The stunting of growth hurts the market as a whole, but it can be challenging for airlines to evaluate the larger picture and place themselves in it (let alone claim rightful credit for achievements). While Korean Air may not think it feels the affect of Jin Air’s limited growth profile, it will receive a direct hit when AirAsia Japan and Jetstar Japan do the inevitable and what Jin Air has not: enter the Seoul-Tokyo market. Korean Air may choose to finally send Jin Air in, but any early advantage will be lost, and with a cost base higher than the Japanese LCCs its financial performance will be limited. Some cannibalisation would occur.
Jin Air brings new Chinese and SE Asian destinations to Korean Air
Jin Air’s strategy is running ahead of schedule since its launch days, when it planned to serve five international destinations in Jan-2010 and typically open two new points a year through 2015 with the addition of one 737 a year from 2011 to 2015, bringing its total fleet by that time to 10 737s. In 2H2012 Jin Air will take delivery of its ninth 737. Its international network as of Jul-2012 numbers 11 cities, and Jin Air has been used to open smaller and leisure-oriented destinations: Vientiane in Laos and Yantai in China (as well as Macau).
Jin Air has previously served the Philippines' Kalibo and China's Nanning and Ningbo and has charter services to Guiyang and Lanzhou. Jin Air is also interested in having scheduled services to China's Shijiazhuang. Guiyang, Lanzhou, Nanning, Ningbo and Shijiazhuang are not currently served by Korean Air, giving Jin Air scope to open new destinations to the Korean Air group.
Jin Air has reached the furthest into Southeast Asia of the Korean LCCs, fulfilling Korean Air’s start-up pledge to not remain indifferent to carriers from the region. Its four Southeast Asian destinations compares to one for Air Busan, two for Eastar Jet and three for Jeju Air. For Air Busan, the range of its 737 classics and A321s starts to become an issue on routes to Southeast Asia. Air Busan launched with 737s and received its first A321 in Jan-2011. As of Jul-2012 it operates two A321s, three 737-400s and three 737-500s.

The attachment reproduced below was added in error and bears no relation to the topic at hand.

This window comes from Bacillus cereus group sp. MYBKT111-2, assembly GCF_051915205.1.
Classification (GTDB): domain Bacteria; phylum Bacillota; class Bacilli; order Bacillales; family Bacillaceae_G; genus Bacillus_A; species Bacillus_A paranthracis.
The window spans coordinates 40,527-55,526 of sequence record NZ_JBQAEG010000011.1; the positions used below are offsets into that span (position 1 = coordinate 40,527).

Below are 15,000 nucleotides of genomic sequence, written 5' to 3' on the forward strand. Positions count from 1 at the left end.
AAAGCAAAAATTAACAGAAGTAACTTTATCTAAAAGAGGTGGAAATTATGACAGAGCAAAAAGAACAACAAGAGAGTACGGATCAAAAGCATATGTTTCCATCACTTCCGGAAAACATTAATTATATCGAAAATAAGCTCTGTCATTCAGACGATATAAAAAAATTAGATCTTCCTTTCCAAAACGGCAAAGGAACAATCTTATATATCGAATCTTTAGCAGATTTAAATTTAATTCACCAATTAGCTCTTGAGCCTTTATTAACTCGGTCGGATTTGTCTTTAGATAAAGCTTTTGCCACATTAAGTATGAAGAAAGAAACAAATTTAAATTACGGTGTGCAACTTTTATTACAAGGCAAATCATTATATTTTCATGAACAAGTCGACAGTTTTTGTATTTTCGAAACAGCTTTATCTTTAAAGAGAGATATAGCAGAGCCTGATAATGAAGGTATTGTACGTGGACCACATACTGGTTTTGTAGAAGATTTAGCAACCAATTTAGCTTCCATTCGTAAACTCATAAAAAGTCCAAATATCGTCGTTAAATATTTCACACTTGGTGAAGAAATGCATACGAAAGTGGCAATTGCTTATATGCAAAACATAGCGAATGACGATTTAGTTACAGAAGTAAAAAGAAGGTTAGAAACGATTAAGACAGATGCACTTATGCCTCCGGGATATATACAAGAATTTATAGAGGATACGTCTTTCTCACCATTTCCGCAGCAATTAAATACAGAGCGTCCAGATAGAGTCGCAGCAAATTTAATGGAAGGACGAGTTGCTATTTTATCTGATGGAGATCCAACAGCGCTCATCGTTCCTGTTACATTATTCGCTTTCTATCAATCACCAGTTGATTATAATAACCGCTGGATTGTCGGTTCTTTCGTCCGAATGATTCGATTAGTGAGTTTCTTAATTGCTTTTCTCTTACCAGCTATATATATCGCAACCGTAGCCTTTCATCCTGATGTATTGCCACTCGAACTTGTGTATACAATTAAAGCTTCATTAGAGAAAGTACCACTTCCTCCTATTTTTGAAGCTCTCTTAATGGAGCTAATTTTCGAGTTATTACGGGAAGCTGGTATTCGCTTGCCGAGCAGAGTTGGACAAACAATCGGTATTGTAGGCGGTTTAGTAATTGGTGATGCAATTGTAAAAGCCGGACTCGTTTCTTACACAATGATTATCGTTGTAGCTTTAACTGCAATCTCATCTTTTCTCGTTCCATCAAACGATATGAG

The Southeast Asian threat Korean Air spoke of was arguably at its largest then and has since subsided. At the time Tiger Airways was planning to establish a subsidiary with the city of Incheon while the establishment of a widebody LCC in the form of AirAsia X created a rushed feeling of who’s next. The Tiger-Incheon deal was called off in late 2008 after government resistance, and AirAsia X entered Korea but so far is only in Seoul, its attention better captured it seems by Australia, China and Japan.
Southeast Asian LCCs for their part have not shown an inclination to push the operating range of their narrowbodies, preferring a four hour flight radius, largely cutting Korea off (except from the Philippines). The threat has moved to North Asia, where all of the Korean LCCs deploy most of their international capacity, but not at free will.
Jin Air international capacity (seats) by region: 23-Jul-2012 to 29-Jul-2012
Jin Air’s focus is on the Korean leisure traveller, with international marketing being limited. Despite this, Korean Air still maintains more capacity to Guam, a traditional leisure destination with almost no business traffic. While Korean Air may be profitable in the Guam market, it could grow the market or be more profitable by handing routes over to Jin Air, a full subsidiary of Korean Air.
But from the legacy carrier there is still resistance to LCCs and giving them full reign is seen as being simply out of the question. Jin Air was created under duress – Air Busan was already in the works – and given specific threats to respond to. Even in the wholly-leisure market Jin Air’s full potential never seems to have been a consideration – a very different thought than what is occurring in Japan in leisure and business markets with AirAsia Japan (affiliated with ANA) and Jetstar Japan (JAL) having relative free reign while Peach, whose only airline affiliation is with ANA, is in the middle.
The leisure market has traditionally been the focus for LCC subsidiaries, and in some instances all flights are transferred to it. Past North American LCC subsidiaries like Song, Tango and Ted had a focus on sun destinations while Qantas’ Jetstar was given all routes at the tourism hotspot of the Gold Coast as well as most services to Japan.
Changes along the way: pulling off domestic flights, adding a call centre
After its first year, when load factors were around 70%, Jin Air added a call centre, having gone without one to reduce costs. While Korea is one of the most connected countries in the world, online ticket purchasing outside of younger generations is low.
Outlook: Will the potential be unlocked?
Jin Air operates more efficiently than Air Busan and is not tied to operating from Busan, a challenge for potential international passengers. Having the full-service parent restrict the network and potential of a low-cost subsidiary was to be expected in past years, but not now with the LCC movement underfoot in North Asia.
Limited relaxation from Asiana and Korean Air is expected to occur – opening a few routes but with limited capacity – but any unshackling will be done under duress, by which time any early advantage will be gone. The LCC game is cut throat and room for new entrants becomes harder by the day. Asiana and Korean Air are not yet on paths to win.